After ten years of supporting roles he appeared as the Creature in The Curse of Frankenstein with Peter Cushing in 1957. He gained fame as Dracula in the 1958 movie Horror of Dracula, playing the Count opposite Sir Peter Cushing as Van Helsing. In 1959 he starred in Hammer’s production of The Mummy then he reprised his role as Dracula in Dracula: Prince of Darkness in 1966.
In 1974 he played Scaramanga in the James Bond movie The Man with the Golden Gun opposite Roger Moore. In 1977 he moved to the US with the hope of breaking out of the horror genre. His first American movie was that year in Airport ’77. He worked with Tim Burton in Sleepy Hollow and Alice in Wonderland as well as starring in several movies throughout the ‘80s and ‘90s.
Despite his advancing age, in the last 15 years his career hit its pinnacle. In 2001 he took on the role of Saruman in Lord of the Rings: The Fellowship of the Ring, and reprised the role for the second and third films in the trilogy the follow two years. He also played the character again in first and third movies in The Hobbit trilogy. He became part of the Star Wars mythos as Count Dooku in Episode II – Attack of the Clones and Episode III – Revenge of the Sith.
In addition to acting, he pursued a music career late in life. He released “Charlemagne: By the Sword and the Cross” his first metal album in 2010. In 2013 his single “Jingle Hell” a metal Christmas song gained the 22nd spot in the Billboard Hot 100, making him the oldest living artist to enter the charts.
He had recently signed on to the movie The 11th, a drama about the hours leading up to the attack on the Twin Towers. Between film and TV appearances he had almost 300 credits to his name. He was knighted as Sir Christopher Lee in 2009 and received a Bafta fellowship in 2011. During this time he said that he never planned to retire because he didn’t enjoy being idle. Lee once said, “As dear Boris [Karloff] used to say, when I die I want to die with my boots on.”
ThinkGeek, one of the most popular online retailers selling franchise apparel and gifts from Star Wars, Minecraft, Doctor Who, and others, has been bought by Hot Topic for $122.
Lisa Harper, Chief Executive Officer of Hot Topic said in an online statement: "Geeknet's unique concept and approach to the online retail community is a strong fit with our business strategy, which is focused on delivering great products for avid fans of various licensed properties, and we are excited about the opportunity to help drive profitable growth and further enhance value for Geeknet's customers."
Many of ThinkGeek's products are already being sold in Hot Topic stores. No word on whether this will be expanded, or Hot Topic will be opening exclusive ThinkGeek retail shops.
Source: Locus magazine
Author Tanith Lee, 67, died peacefully in her sleep May 24, 2015 after a long illness.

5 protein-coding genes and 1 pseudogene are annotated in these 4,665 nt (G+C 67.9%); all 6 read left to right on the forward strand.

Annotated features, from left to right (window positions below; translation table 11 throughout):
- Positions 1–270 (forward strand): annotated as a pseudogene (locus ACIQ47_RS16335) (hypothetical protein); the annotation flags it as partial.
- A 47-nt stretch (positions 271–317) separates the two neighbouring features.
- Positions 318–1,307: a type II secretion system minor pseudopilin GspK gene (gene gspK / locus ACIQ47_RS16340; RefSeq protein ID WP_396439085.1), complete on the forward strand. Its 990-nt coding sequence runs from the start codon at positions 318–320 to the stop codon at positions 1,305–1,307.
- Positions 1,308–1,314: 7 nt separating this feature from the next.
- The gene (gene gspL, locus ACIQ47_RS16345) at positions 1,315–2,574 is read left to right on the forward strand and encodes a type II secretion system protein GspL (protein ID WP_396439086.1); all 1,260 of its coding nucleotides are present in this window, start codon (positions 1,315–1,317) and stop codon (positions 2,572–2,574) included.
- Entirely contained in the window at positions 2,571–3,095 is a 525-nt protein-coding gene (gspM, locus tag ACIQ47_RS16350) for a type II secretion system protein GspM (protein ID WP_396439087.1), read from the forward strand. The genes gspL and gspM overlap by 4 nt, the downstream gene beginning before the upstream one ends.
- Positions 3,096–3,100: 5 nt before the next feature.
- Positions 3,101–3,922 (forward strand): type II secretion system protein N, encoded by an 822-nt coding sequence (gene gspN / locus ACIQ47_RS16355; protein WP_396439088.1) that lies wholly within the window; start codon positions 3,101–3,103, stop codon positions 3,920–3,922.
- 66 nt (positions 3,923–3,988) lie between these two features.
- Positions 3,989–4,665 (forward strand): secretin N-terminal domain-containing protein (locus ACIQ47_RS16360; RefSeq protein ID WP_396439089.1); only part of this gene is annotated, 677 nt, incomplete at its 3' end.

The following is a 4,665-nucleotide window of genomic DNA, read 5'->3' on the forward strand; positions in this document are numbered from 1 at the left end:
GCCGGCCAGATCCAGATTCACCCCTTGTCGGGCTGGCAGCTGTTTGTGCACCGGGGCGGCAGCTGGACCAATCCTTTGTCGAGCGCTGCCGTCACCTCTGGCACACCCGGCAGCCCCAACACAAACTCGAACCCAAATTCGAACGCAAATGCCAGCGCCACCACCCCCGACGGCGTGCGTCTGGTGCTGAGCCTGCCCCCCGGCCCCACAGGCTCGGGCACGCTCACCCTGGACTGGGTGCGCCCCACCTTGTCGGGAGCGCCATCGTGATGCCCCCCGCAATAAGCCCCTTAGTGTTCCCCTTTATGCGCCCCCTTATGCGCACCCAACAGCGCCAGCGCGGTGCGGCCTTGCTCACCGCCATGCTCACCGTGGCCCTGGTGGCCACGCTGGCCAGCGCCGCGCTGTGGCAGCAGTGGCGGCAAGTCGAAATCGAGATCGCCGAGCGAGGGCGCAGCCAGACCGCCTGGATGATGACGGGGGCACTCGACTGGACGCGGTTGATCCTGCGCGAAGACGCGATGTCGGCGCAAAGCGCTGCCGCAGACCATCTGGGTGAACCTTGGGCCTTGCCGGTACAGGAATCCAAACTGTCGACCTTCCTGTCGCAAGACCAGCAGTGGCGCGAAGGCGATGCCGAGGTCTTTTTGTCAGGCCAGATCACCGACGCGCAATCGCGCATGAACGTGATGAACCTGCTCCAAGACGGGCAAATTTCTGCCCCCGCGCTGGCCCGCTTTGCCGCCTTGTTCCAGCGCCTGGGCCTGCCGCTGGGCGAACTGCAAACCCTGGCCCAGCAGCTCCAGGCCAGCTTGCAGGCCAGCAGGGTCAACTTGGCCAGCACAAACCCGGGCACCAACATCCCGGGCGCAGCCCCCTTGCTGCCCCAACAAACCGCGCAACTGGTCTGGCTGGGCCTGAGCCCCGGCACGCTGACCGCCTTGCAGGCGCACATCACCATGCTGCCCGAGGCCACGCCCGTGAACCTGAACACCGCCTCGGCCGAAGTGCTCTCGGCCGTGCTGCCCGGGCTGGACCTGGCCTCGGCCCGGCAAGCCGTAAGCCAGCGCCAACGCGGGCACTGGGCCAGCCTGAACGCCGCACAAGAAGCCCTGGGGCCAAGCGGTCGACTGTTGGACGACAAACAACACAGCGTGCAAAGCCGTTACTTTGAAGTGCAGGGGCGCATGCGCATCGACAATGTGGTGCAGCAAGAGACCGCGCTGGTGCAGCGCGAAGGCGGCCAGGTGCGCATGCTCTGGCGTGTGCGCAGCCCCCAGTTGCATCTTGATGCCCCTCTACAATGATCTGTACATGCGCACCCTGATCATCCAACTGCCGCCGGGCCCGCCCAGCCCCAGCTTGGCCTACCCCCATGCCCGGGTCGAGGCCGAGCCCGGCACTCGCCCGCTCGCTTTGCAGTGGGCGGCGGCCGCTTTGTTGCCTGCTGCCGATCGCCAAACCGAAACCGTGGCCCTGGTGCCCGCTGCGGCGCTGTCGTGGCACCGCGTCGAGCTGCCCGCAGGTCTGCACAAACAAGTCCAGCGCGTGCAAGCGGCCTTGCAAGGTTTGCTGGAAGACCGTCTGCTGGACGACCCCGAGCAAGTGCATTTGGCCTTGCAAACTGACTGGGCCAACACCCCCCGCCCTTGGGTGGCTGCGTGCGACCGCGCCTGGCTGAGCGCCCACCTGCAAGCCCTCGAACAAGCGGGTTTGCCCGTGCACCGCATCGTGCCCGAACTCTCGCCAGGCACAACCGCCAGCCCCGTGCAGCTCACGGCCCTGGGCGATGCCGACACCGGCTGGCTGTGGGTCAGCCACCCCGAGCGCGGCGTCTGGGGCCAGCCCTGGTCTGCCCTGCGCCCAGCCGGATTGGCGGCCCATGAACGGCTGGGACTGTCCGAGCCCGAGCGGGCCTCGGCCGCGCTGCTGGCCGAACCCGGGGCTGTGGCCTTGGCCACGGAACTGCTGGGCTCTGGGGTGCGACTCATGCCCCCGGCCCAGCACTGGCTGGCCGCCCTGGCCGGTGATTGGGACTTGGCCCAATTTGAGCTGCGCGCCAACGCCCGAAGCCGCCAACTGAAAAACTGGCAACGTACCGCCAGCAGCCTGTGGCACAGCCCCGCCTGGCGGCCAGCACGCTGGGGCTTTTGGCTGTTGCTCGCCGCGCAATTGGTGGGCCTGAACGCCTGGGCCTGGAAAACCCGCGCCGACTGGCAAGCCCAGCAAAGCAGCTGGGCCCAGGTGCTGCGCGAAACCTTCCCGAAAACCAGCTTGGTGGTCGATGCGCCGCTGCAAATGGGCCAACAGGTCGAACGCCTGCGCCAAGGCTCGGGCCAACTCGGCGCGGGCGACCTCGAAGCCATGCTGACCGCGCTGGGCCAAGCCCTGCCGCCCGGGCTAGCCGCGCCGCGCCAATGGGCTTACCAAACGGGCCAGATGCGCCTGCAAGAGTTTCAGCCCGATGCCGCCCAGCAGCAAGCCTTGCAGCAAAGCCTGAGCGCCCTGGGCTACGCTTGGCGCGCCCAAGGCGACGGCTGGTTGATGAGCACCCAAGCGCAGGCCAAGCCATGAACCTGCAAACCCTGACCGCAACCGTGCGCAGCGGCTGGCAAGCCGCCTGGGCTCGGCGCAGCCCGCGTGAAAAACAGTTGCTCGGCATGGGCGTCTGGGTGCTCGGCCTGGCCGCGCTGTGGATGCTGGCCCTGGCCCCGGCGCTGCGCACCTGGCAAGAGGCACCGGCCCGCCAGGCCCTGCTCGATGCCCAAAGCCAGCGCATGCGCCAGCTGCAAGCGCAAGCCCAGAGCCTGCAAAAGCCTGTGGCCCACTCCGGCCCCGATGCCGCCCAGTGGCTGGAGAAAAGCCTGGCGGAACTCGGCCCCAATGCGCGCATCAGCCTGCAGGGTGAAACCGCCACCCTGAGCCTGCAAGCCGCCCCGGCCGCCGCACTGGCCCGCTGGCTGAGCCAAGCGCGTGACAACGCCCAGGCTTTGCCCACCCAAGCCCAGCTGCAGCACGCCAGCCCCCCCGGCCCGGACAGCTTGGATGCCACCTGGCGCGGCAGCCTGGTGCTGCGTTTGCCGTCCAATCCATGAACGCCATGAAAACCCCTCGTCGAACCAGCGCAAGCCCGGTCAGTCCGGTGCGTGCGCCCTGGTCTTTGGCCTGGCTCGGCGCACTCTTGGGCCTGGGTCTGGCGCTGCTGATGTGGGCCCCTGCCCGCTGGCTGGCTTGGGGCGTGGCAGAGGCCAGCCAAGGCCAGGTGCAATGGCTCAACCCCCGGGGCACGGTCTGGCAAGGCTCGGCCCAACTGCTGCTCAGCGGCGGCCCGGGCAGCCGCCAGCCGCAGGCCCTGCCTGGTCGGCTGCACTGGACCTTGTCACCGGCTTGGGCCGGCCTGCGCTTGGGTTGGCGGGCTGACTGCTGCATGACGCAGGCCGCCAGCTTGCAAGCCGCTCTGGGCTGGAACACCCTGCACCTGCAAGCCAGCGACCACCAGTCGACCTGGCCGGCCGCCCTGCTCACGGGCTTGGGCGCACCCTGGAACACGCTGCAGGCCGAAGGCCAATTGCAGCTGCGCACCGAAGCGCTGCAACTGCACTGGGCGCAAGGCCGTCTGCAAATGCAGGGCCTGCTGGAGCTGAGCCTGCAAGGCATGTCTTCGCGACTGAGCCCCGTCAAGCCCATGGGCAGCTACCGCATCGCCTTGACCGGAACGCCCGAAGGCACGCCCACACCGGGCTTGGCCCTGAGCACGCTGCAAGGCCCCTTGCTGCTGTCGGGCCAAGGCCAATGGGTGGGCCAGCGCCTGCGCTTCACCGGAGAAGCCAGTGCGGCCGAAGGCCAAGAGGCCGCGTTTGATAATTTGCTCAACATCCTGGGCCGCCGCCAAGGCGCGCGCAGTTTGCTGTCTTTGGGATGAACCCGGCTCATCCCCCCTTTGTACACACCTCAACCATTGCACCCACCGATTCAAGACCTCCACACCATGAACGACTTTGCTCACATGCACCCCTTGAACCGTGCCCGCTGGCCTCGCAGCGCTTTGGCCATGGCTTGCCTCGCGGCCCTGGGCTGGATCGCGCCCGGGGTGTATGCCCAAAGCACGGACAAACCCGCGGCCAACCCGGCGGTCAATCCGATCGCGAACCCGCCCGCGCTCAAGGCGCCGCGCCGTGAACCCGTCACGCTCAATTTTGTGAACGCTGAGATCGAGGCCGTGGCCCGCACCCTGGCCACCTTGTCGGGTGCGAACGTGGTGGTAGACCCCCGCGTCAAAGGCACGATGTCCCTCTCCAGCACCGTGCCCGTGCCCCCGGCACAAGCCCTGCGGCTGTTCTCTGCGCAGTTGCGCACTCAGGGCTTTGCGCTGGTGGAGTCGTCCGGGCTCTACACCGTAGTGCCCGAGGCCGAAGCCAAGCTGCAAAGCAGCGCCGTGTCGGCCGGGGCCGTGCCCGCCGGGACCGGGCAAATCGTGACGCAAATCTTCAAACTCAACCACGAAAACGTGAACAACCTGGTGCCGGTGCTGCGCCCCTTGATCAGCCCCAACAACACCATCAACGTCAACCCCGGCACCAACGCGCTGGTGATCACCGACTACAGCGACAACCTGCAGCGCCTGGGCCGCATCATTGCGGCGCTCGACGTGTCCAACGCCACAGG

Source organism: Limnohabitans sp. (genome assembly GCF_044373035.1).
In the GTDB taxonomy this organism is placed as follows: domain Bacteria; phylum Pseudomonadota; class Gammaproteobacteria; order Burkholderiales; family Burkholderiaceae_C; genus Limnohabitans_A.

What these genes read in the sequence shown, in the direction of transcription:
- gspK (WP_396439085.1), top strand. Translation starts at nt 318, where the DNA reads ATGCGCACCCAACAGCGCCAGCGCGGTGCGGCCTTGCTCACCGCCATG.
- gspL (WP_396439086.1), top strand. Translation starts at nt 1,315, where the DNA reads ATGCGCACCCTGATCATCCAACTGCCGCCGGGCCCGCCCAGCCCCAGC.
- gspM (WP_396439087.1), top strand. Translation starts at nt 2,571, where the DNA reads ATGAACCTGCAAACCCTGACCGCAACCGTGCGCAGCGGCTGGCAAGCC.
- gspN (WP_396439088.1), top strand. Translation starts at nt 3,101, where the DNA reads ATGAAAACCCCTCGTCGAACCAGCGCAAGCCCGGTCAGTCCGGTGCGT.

Lee was born September 19, 1947 in London and studied at Prendergast Grammar School, Catford, London, and at an art college in the city. After working for a while as a library assistant in London, she became a freelance writer in 1975. Her first published books were children’s fantasies The Dragon Hoard (1971) and Animal Castle (1972). Her first adult fantasy, The Birthgrave (1975), launched a prolific career in adult fantasy, SF, and horror encompassing numerous series, among them Birthgrave, Blood Opera, Tales from the Flat Earth, Secret Books of Paradys, Unicorn, War of Vis, Claidi Journals, Lionwolf, and children’s series Piratica.
She received the British Fantasy Society’s August Derleth Award in 1980 for Death’s Master (1979). Notable standalone works include YA fantasy Gold Unicorn (1994), SF novel Eva Fairdeath (1994), horror novel Vivia (1995), alternate history Victorian fantasy Reigning Cats and Dogs (1995), contemporary fantasy When the Lights Go Out (1996), historical novel The Gods Are Thirsty (1996), fairytale novel White as Snow (2000), epic fantasy Mortal Suns (2004), and YA Indigara; Or, Jet and Otis Conquer the World (2007). In all, she produced more than 90 books.
Lee was also an adept short fiction writer, who won World Fantasy Awards for stories “The Gorgon” (1982) and “Elle es Trois (La Mort)” (1983). Some of her short work has been collected in Red as Blood (1983), Dreams of Dark and Light (1986), Night’s Sorceries (1988), The Book of the Damned (1989), Nightshades (1993), Tempting the Gods (2009) Animate Objects (2013), and Space Is Just a Starry Night (2014), among others.
Lee was named a World Horror Grandmaster in 2009, was presented with the World Fantasy Award for life achievement in 2013, and won the Bram Stoker Award for life achievement in 2015.
She is survived by her husband, the writer and artist John Kaiine, married 1992.
Authors will be credited in their articles.
The Rhode Island Science Fiction Club